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Hailey’s Law: Car Accident Injury Leads to New State Law, Possibly New Precedent

In effect in Washington as of July 22 of this year, “Hailey’s Law mandates that law enforcement officials must impound the car of a person arrested for impaired driving – in most cases for at least 12 hours.The only exception is if the person arrested for driving while under the influence isn’t actually the registered owner of the car. In cases like that one, the registered owner will be allowed to retrieve their vehicle from the scene. Wrongful deaths and DUI accidents go hand in hand and this law will clearly reduce the number of persons unnecessarily dying due to these accidents.

The circumstances surrounding the incident further explain why the law has been hailed as a breakthrough regulation by many personal injury attorneys, who hope to see the law being picked up by other states and foresee its enforcement successfully increasing the safety of the state’s public highways.

The law is named for Hailey French, a woman who was severely injured in a head-on collision. The driver responsible had been arrested for DUI and released by law enforcement officers less than two hours earlier. The lawsuit brought against the driver and Washington officials alleged that officers failed to install a court-ordered alcohol ignition interlock device in the driver’s car after her previous DUI arrest. Instead, the arresting officer drove her home, and handed her the car keys with a warning to sober up. After he left, the drunk driver took a taxi back to her car, got back on the road, and crossed the center line before hitting Hailey French.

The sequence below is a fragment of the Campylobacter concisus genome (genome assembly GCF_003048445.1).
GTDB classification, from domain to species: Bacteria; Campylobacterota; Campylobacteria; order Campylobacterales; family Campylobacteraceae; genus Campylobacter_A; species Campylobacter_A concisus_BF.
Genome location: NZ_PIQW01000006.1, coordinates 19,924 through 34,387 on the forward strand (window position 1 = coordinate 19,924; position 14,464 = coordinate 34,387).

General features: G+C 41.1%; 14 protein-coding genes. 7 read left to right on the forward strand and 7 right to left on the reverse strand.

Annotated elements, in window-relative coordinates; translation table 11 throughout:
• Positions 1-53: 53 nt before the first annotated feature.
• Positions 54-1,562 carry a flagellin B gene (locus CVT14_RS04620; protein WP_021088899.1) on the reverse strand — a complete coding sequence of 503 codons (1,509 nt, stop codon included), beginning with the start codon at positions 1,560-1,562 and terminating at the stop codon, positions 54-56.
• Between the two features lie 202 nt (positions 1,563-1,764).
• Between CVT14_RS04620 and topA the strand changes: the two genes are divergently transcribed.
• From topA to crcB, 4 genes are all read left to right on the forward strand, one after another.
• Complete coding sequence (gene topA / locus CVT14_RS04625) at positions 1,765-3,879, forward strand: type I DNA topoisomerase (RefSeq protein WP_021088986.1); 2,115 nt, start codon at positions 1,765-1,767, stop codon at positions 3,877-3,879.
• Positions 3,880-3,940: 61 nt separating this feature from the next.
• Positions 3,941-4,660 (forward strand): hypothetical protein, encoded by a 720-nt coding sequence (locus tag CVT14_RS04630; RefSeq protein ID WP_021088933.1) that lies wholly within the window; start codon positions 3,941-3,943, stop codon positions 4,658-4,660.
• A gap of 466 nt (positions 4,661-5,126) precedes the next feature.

“We all know to take away the keys of a person who is drunk. This law, finally, does that,” said French’s attorney, Dean Brett.As a car accident attorney in Atlanta who is well-versed with the statistics of fatality car crashed involving DUIs, I would have to agree. It’s definitely a move that jails both the drunk driver and his mode of transportation. The 12 hour impound requirement, in theory, really forces the driver to take time to “cool off” and sober up before getting back behind the wheel and on the road. I would suggest that the period should probably be at least 24 hours and the person should have to undergo a breathalyzer before getting the keys back.

The purpose of this law is not long-term deterrence, but prevention of an immediate repeat offense. For long-term deterrence, we continue to need strict punishments, rehabilitation, treatment and preventive mechanisms on vehicles. While the fees for impoundment are around $200 or so, this amount is far too limited to serve as a deterrent effect for a repeat offender. Still, four years after her accident, and despite a $5.5 million verdict in her favor, French rightfully feels the costs can’t be compared. “It’s a whole lot cheaper than what I went through.” She says. “A car in the hands of a drunk driver is a weapon and it’s a weapon they don’t have the right to use.”